Tellison- The Wages of Fear- Album Review

This year has seen a large number of bands working their way into our hearts already, and I think I have found yet another band that is bursting with potential and about to sky rocket through this summer. Tellison, a four piece indie rock band from London, have been causing quite a stir this year with the release of their second studio album, The Wages of Fear. With their first album receiving steady praise, it was no surprise that their second offering was going to be fuelled with excitement to see where they stood. Luckily, they rose above expectations and have been championed by the likes of Rock Sound and Kerrang recently.

The Wages of Fear kicks off with ‘Get On’ which starts with a slow progression of chords on a piano. Eventually the track bursts into a glossy guitar riff and flows with a soft indie rock style throughout the song. Next is my personal favourite, ‘Say Silence (Heaven & Earth)’ which instantly kicks into front man, Henry Danowski’s powerful vocals, accompanied by soft indie guitar riffs.

I have not heard a band like Tellison in a while and their sound is quite unique, as a distinct hint of indie creeps into their songs. A rock fuelled chorus completes the analogy of their description of indie rock as it is obvious that these are the key elements to their sound. Further into the album, tracks ‘Know Thy Foe’ and ‘Collarbone’ show a more edgy side to their songs with more of a thumping rhythm, so you’re left stamping to your foot to the beat rather than feeling like you’re floating with the music.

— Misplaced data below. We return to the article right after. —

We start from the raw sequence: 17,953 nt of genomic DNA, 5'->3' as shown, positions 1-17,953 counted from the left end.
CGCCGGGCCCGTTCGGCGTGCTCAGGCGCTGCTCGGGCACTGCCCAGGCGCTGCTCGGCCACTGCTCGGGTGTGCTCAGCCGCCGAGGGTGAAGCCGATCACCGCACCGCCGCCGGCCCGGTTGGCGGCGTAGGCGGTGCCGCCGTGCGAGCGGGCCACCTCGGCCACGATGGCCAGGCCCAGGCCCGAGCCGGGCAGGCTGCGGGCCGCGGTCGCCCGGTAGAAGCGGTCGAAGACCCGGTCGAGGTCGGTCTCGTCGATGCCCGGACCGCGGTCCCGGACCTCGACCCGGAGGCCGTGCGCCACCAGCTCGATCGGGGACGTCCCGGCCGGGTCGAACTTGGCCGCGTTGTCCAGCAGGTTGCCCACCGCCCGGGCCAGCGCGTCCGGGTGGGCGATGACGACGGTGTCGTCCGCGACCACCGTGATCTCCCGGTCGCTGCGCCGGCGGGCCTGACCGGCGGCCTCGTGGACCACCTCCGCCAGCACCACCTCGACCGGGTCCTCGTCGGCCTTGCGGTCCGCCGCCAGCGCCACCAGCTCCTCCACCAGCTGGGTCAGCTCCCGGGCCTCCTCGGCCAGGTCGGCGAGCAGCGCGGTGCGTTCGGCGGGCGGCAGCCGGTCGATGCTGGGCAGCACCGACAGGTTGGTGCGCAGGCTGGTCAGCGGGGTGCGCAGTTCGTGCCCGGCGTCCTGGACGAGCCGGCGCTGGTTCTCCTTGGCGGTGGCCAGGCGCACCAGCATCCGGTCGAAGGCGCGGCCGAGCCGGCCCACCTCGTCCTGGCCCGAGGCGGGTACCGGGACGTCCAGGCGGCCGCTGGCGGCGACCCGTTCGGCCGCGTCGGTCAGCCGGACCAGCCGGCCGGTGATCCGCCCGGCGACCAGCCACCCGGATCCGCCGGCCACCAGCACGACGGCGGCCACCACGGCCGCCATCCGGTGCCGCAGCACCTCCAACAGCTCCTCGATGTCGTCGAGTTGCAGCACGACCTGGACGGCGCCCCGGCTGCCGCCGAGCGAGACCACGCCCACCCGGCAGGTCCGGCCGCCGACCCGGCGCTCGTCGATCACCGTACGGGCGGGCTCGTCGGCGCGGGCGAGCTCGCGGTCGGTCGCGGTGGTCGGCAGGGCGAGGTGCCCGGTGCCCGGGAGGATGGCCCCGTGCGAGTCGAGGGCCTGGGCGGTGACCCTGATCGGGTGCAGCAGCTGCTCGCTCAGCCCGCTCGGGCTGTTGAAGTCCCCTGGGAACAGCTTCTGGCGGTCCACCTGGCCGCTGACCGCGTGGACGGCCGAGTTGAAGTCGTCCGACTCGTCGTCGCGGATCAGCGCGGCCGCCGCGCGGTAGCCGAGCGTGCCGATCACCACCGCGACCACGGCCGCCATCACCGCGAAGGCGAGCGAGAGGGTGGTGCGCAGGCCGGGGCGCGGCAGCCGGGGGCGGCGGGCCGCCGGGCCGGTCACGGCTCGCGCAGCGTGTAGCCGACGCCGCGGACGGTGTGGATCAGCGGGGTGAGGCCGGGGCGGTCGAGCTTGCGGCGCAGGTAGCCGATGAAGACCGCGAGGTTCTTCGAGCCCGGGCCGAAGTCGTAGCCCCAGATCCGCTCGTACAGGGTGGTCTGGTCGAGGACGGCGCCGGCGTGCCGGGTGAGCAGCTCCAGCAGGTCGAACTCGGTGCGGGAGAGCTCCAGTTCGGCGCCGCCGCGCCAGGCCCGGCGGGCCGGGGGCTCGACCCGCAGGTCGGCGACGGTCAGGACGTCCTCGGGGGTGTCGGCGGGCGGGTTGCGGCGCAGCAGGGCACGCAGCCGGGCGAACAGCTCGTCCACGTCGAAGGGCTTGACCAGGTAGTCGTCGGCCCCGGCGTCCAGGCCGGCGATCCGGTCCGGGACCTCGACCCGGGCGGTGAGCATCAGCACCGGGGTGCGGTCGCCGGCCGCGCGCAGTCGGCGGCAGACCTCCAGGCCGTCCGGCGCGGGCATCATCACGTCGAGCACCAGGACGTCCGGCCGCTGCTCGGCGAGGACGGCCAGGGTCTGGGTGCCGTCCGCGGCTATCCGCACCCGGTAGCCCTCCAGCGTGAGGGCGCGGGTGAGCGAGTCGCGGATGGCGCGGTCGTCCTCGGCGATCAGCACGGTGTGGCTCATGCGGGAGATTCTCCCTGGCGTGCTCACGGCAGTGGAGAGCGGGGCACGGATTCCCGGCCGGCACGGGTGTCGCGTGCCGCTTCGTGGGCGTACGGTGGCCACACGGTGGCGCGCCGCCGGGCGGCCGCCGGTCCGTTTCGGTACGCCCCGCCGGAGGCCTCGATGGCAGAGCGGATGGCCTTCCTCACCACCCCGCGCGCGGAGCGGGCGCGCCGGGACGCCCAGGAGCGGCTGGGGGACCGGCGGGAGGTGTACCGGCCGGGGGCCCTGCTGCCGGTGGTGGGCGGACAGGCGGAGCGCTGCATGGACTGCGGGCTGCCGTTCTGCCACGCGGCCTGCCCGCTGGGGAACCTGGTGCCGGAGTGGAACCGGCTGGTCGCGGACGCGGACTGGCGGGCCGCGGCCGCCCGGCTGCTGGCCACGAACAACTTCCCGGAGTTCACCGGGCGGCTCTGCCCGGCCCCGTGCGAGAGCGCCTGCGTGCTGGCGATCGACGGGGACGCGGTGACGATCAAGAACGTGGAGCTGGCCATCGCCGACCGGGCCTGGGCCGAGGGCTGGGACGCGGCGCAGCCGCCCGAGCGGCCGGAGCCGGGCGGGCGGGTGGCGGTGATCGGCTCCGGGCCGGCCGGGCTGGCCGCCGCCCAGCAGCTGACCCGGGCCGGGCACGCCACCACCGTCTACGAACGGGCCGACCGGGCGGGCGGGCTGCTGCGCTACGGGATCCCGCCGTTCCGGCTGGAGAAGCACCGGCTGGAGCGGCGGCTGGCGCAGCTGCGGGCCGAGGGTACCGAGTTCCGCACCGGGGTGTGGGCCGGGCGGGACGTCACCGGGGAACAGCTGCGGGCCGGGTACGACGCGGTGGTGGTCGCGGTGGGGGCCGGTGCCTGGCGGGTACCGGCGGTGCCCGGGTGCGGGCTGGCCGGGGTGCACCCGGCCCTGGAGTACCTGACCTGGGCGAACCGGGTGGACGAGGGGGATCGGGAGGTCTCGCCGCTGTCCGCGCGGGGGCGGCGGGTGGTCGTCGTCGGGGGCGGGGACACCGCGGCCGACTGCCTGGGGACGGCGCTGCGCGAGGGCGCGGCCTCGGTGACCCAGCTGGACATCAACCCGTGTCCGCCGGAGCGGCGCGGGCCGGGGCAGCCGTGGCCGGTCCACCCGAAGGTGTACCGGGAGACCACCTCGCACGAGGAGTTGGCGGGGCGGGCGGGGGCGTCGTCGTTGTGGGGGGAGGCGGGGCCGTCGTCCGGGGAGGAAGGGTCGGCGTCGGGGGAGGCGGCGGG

‘Freud Links the Teeth and the Heart’ shows a softer side to the band through subtle guitar picking and tired sounding vocals accompanying striking piano chords. Anthemic group vocals and soft drumming carry the song nicely into ‘Horses’ which smashes back into the bands edgy indie rock vibes along with ‘Rapture’. ‘Tell It to Thebes’ has a haunting vibe to start as a stale intro maintains a steady feeling to this track. A thumping drum beat leads the song into a slightly rebellious chorus is led by the lyrics ‘I’m a cold young man, I don’t need anything’. Penultimate track ‘Letters From Pre-Med’ has an indie twist to start with a similar distinct vocal tone from the bands front man leading the track forward as a pop rock style chorus shows a more upbeat fashion following the morbid previous track.

What I like about this band is their ability to switch moods in their songs without leading the listener astray. I am able to listen to the melancholy outlook of ‘Tell It to The Thebes’ and then somehow jump into the upbeat outlook of ‘Letters from Pre-Med’ without feeling any sort of strange transition. ‘Vermont’ and ‘Edith’ maintain the pattern of upbeat indie rock but ‘My Wife’s Grave is in Paris’ brings a close to the album on a slower note with time to reflect on just how special this record is.

What can I say? Tellison have covered all the bases in this record. They have explored the softer sides of their sound as well as mixing emotions to make sure they don’t seem to optimistic, yet show that they are not stuck in their failures. They have moved on from their previous album without looking back and with a lot of exposure, a loyal fan base building after every show and the summer approaching, there is no doubt that there are big things ahead for this band. This could be the perfect indie rock album of the year.

Track Listing
1. Get On
2. Say Silence (Heaven & Earth)
3. Know Thy Foe
4. Collarbone
5. Freud Links the Teeth and the Heart
6. Horses
7. Rapture
8. Tell It to Thebes
9. Letters from Pre-Med
10. Vermont
11. Edith
12. My Wife’s Grave Is In Paris

Words by George Fullerton.

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